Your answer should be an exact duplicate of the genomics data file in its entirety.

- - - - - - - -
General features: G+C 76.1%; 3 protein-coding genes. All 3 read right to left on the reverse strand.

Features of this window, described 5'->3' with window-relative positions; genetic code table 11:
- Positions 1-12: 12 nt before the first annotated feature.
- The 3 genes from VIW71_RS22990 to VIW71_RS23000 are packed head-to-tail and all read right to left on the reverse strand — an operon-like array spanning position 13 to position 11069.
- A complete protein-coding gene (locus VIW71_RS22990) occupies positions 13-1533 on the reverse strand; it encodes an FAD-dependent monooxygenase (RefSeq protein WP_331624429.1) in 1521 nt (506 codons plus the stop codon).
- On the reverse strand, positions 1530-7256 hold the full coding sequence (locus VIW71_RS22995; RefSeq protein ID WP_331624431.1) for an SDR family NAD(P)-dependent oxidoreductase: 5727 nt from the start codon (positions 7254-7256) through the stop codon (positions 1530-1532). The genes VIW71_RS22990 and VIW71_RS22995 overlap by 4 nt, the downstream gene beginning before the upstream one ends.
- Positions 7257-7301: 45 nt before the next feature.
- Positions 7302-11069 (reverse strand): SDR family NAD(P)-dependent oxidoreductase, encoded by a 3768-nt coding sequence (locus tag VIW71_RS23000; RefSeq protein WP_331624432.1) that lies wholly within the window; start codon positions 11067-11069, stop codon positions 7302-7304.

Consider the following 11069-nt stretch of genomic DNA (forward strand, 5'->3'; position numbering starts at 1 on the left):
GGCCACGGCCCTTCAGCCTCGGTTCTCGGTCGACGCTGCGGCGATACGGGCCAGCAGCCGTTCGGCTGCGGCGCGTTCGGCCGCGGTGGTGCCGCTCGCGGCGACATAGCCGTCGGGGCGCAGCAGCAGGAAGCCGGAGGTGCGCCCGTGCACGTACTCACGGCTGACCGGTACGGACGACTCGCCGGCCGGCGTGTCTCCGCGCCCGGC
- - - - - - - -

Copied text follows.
General features: G+C 76.1%; 3 protein-coding genes. All 3 read right to left on the reverse strand.

Features of this window, described 5'->3' with window-relative positions; genetic code table 11:
- Positions 1-12: 12 nt before the first annotated feature.
- The 3 genes from VIW71_RS22990 to VIW71_RS23000 are packed head-to-tail and all read right to left on the reverse strand — an operon-like array spanning position 13 to position 11069.
- A complete protein-coding gene (locus VIW71_RS22990) occupies positions 13-1533 on the reverse strand; it encodes an FAD-dependent monooxygenase (RefSeq protein WP_331624429.1) in 1521 nt (506 codons plus the stop codon).
- On the reverse strand, positions 1530-7256 hold the full coding sequence (locus VIW71_RS22995; RefSeq protein ID WP_331624431.1) for an SDR family NAD(P)-dependent oxidoreductase: 5727 nt from the start codon (positions 7254-7256) through the stop codon (positions 1530-1532). The genes VIW71_RS22990 and VIW71_RS22995 overlap by 4 nt, the downstream gene beginning before the upstream one ends.
- Positions 7257-7301: 45 nt before the next feature.
- Positions 7302-11069 (reverse strand): SDR family NAD(P)-dependent oxidoreductase, encoded by a 3768-nt coding sequence (locus tag VIW71_RS23000; RefSeq protein WP_331624432.1) that lies wholly within the window; start codon positions 11067-11069, stop codon positions 7302-7304.

Consider the following 11069-nt stretch of genomic DNA (forward strand, 5'->3'; position numbering starts at 1 on the left):
GGCCACGGCCCTTCAGCCTCGGTTCTCGGTCGACGCTGCGGCGATACGGGCCAGCAGCCGTTCGGCTGCGGCGCGTTCGGCCGCGGTGGTGCCGCTCGCGGCGACATAGCCGTCGGGGCGCAGCAGCAGGAAGCCGGAGGTGCGCCCGTGCACGTACTCACGGCTGACCGGTACGGACGACTCGCCGGCCGGCGTGTCTCCGCGCCCGGC